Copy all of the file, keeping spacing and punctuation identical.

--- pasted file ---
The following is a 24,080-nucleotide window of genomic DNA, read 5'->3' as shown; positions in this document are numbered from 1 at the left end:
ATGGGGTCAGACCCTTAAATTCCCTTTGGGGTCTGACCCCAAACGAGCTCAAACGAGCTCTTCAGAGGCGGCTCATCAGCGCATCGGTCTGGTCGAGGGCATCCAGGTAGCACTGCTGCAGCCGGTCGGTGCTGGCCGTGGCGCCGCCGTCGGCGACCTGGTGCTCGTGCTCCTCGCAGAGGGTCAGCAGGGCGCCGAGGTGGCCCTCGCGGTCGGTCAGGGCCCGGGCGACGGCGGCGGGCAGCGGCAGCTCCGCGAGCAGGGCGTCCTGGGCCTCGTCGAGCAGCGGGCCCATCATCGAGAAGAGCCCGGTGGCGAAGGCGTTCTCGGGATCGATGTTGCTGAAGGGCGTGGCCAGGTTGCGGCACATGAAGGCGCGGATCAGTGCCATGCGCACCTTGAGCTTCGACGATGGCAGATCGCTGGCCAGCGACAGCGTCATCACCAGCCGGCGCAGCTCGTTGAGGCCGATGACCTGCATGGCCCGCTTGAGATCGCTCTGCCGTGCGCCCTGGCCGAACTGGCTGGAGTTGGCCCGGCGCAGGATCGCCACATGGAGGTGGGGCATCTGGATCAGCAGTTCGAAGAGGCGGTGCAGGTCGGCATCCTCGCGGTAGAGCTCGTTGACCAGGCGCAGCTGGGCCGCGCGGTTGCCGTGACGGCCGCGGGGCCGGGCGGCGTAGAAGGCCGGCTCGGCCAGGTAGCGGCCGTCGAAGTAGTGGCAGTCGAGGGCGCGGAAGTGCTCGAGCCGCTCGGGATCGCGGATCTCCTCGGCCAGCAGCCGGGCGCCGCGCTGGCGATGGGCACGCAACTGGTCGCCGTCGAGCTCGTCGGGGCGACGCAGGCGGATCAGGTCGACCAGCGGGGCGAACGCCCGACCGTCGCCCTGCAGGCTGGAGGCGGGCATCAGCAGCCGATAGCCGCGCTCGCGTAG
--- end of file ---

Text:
The following is a 24,080-nucleotide window of genomic DNA, read 5'->3' as shown; positions in this document are numbered from 1 at the left end:
ATGGGGTCAGACCCTTAAATTCCCTTTGGGGTCTGACCCCAAACGAGCTCAAACGAGCTCTTCAGAGGCGGCTCATCAGCGCATCGGTCTGGTCGAGGGCATCCAGGTAGCACTGCTGCAGCCGGTCGGTGCTGGCCGTGGCGCCGCCGTCGGCGACCTGGTGCTCGTGCTCCTCGCAGAGGGTCAGCAGGGCGCCGAGGTGGCCCTCGCGGTCGGTCAGGGCCCGGGCGACGGCGGCGGGCAGCGGCAGCTCCGCGAGCAGGGCGTCCTGGGCCTCGTCGAGCAGCGGGCCCATCATCGAGAAGAGCCCGGTGGCGAAGGCGTTCTCGGGATCGATGTTGCTGAAGGGCGTGGCCAGGTTGCGGCACATGAAGGCGCGGATCAGTGCCATGCGCACCTTGAGCTTCGACGATGGCAGATCGCTGGCCAGCGACAGCGTCATCACCAGCCGGCGCAGCTCGTTGAGGCCGATGACCTGCATGGCCCGCTTGAGATCGCTCTGCCGTGCGCCCTGGCCGAACTGGCTGGAGTTGGCCCGGCGCAGGATCGCCACATGGAGGTGGGGCATCTGGATCAGCAGTTCGAAGAGGCGGTGCAGGTCGGCATCCTCGCGGTAGAGCTCGTTGACCAGGCGCAGCTGGGCCGCGCGGTTGCCGTGACGGCCGCGGGGCCGGGCGGCGTAGAAGGCCGGCTCGGCCAGGTAGCGGCCGTCGAAGTAGTGGCAGTCGAGGGCGCGGAAGTGCTCGAGCCGCTCGGGATCGCGGATCTCCTCGGCCAGCAGCCGGGCGCCGCGCTGGCGATGGGCACGCAACTGGTCGCCGTCGAGCTCGTCGGGGCGACGCAGGCGGATCAGGTCGACCAGCGGGGCGAACGCCCGACCGTCGCCCTGCAGGCTGGAGGCGGGCATCAGCAGCCGATAGCCGCGCTCGCGTAG